“It was always like how it is. They work, but they aren’t getting the wages to thrive,” Davenport said. “I had to work for 20 years so I could have just a little for myself.”

Fifty years after segregation, Spring Hill’s median annual household income, at $18,828, is 47 percent lower than the median household income of DeLand at-large, $39,902.

“The living conditions have improved, but the real change didn’t come. They still have to work two or three jobs to make things work,” Davenport said.

And what happened to the once-bustling center of commerce?

The reasons for its decline are myriad but not unfamiliar: the rise in illegal drug use in the 1980s and the subsequent crackdown that disproportionately affected minorities, the deaths of older residents whose children had moved on, and the prevalence of big-box stores like Walmart, which ran smaller businesses into the ground.

“There’s a lot of reason for a lack of wealth in the community … you can’t lay it in any one lap; it just is what it is,” Girtman said.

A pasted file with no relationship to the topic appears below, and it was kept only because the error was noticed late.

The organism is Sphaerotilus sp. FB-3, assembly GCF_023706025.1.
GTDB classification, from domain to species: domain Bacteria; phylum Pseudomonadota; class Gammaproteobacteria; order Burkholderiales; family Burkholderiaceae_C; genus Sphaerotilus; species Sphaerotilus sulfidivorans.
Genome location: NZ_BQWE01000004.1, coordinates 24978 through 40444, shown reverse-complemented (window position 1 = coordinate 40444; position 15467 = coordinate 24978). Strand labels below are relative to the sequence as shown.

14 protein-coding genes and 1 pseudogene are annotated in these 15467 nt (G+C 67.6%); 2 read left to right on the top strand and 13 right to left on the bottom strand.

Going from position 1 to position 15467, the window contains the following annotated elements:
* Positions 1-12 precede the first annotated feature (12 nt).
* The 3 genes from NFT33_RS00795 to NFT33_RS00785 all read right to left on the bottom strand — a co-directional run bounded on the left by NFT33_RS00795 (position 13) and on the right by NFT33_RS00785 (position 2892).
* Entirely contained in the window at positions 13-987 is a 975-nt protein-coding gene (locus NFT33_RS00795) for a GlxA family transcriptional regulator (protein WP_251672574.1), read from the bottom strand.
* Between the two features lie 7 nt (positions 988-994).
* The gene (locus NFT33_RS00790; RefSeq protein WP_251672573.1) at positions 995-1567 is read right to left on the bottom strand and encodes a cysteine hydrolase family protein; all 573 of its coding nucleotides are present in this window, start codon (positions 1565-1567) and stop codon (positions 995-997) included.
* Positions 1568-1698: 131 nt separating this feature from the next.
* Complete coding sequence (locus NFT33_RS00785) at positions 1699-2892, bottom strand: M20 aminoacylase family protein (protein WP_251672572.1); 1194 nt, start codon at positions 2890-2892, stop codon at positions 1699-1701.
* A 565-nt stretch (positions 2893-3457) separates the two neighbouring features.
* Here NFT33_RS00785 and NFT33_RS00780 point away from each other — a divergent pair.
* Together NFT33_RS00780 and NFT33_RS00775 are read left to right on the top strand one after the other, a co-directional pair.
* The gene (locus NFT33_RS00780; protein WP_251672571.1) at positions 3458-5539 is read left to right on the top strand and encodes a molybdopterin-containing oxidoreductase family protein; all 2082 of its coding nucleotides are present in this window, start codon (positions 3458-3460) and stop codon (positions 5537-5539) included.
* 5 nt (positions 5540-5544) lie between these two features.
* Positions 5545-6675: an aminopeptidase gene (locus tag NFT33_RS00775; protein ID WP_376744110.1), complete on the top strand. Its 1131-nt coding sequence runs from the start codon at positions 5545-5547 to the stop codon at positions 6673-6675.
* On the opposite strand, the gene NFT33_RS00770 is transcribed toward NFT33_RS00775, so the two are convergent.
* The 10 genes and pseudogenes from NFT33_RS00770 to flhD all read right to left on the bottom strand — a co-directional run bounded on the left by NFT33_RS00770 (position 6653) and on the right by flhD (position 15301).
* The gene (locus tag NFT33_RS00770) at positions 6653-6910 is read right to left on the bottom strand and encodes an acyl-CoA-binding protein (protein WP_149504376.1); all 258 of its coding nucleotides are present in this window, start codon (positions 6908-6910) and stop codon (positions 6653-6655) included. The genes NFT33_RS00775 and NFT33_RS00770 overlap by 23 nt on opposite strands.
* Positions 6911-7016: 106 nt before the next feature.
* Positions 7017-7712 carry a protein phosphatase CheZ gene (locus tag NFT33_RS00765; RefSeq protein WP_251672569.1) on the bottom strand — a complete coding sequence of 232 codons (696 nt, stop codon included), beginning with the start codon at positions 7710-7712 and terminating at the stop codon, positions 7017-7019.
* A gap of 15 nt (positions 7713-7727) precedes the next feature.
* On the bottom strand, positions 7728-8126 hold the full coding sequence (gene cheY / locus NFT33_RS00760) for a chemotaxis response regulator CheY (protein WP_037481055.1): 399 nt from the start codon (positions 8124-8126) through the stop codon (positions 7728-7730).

By the late 1990s and early 2000s, the 4-square-mile area identified as Spring Hill was considered a blighted community. Basic public utilities, like sewage systems, streetlights and road improvements, arrived in patchwork fashion. For example, some 100 streetlights, including replacements for those that were broken and never repaired, were installed in 1998 only after residents petitioned the county.

In 2004, the CRA was created to help address the problems, but three short years later, the Great Recession decimated its funding.

The recession had another effect — homes in Spring Hill and nearby were targeted by predatory lenders who offered easy access to cash. Once the bubble burst, those who had borrowed were deep underwater, and foreclosed homes were snapped up by investors who live all over the country.